In 2012, Hugh McCafferty and wife Fi ran their first ukulele-themed festival in Geraldine. Now in its sixth year, Geraldine Ukefest returns a week today for four days of musical fun centred around the small four-stringed instrument. Mr McCafferty takes part in The Courier’s Five Questions series ahead of the event.
Q What are you most looking forward to about this year’s festival?
Meeting up with old friends and being surprised by what new performers can do.
Q Where did the idea come from?
We taught ukulele for a while. We then formed a little group which played publicly at a concert we ran. A few days later my wife and I had a very enjoyable lunch at [Geraldine cafe] Verde. Encouraged by a very fine Chardonnay we sketched out a plan for an ukulele event on a table napkin.
The idea of getting a few players together for a big strum-along somehow turned into the first Geraldine Ukefest.
Q The festival is in its sixth year.
What has changed during that time?
We now use a professional to provide light and sound. It is one of the big-ticket items in our budget.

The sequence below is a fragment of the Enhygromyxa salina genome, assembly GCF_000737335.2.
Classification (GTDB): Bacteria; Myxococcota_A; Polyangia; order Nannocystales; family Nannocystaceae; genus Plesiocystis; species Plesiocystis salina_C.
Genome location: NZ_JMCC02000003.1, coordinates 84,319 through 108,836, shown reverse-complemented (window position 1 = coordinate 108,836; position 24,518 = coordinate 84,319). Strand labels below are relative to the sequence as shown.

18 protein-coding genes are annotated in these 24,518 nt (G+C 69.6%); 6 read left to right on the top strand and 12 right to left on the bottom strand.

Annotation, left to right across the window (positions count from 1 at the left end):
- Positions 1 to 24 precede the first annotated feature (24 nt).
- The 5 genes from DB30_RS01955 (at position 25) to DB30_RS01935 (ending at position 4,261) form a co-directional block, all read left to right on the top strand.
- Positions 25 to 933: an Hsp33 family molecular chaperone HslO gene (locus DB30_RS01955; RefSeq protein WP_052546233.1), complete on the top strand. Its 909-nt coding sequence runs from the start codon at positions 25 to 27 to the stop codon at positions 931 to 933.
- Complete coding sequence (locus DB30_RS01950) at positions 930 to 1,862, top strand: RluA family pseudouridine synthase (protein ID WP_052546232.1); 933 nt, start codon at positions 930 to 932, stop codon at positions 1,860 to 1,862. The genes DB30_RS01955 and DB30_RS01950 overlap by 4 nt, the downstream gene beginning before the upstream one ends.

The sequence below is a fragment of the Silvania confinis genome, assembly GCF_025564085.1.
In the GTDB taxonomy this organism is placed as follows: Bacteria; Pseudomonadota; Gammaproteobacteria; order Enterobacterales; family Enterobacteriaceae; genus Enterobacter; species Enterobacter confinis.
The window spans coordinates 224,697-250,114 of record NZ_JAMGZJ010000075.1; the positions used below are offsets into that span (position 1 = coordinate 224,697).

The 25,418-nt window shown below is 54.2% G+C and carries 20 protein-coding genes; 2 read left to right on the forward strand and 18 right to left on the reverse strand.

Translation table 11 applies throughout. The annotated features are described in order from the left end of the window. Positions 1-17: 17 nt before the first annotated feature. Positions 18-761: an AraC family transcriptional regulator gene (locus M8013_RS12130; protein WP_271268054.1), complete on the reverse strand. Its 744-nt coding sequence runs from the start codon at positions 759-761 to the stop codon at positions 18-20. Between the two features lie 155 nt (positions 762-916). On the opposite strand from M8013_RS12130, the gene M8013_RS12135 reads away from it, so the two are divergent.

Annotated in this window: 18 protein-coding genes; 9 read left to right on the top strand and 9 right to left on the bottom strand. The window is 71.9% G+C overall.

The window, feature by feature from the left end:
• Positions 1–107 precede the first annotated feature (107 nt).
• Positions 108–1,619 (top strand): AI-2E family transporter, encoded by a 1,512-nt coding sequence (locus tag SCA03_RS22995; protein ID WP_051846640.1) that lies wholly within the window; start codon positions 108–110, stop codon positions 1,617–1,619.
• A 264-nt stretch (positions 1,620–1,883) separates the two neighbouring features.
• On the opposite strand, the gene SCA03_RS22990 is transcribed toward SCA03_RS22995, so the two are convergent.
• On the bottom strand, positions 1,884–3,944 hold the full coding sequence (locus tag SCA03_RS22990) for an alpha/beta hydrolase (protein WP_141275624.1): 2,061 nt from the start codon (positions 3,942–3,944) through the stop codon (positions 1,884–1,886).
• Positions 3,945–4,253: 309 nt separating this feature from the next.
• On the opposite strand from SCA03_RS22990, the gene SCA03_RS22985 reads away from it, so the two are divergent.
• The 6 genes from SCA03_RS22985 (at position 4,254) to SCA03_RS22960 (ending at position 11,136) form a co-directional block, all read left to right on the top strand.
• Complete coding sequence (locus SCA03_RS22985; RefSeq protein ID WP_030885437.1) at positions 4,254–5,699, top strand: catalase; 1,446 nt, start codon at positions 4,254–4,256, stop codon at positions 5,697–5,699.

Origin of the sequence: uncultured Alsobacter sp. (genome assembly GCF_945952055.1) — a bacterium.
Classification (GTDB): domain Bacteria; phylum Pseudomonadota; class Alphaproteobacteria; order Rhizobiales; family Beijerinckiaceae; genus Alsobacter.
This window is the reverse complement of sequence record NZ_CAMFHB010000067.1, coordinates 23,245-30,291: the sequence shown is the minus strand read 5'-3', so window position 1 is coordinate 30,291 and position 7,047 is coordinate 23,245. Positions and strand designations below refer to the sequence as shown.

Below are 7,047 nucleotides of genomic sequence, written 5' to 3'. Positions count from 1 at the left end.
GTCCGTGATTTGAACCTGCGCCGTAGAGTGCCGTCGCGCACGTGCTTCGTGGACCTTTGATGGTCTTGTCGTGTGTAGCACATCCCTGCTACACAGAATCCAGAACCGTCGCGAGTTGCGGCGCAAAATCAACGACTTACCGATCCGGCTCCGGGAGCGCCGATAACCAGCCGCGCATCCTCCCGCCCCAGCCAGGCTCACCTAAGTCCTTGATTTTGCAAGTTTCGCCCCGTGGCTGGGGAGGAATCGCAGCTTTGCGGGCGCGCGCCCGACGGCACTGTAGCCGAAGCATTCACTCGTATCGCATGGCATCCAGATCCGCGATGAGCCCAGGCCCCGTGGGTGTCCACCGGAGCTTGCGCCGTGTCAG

However, the experience of hearing oneself under the masterful sound-mixing of Timaru sound man Richard Howey is a very encouraging experience. This is especially true for amateurs who have only ever played open mics with indifferent sound systems.
Good lighting turns a performance into a show.
Q Why should South Canterbury residents come along to the festival?
You don’t need to play the ukulele to enjoy great musicians and colourful people having fun.
At The Big Strum people are welcome to come and join in the singing even without an instrument.
Words and chords are on the big screen and you are among friends so think of it as a mass group karaoke with ukes added.
At the concert we have people who are musicians first and ukulele players second.
Locals might be surprised at the quality of performance.
Q And, last of all, why did you select the ukulele as your instrument of choice?
My first instrument is the violin. I also play guitar and bass.
When you pick up the ukulele people generally have very low expectations.
So when you give a half decent performance it is generally appreciated.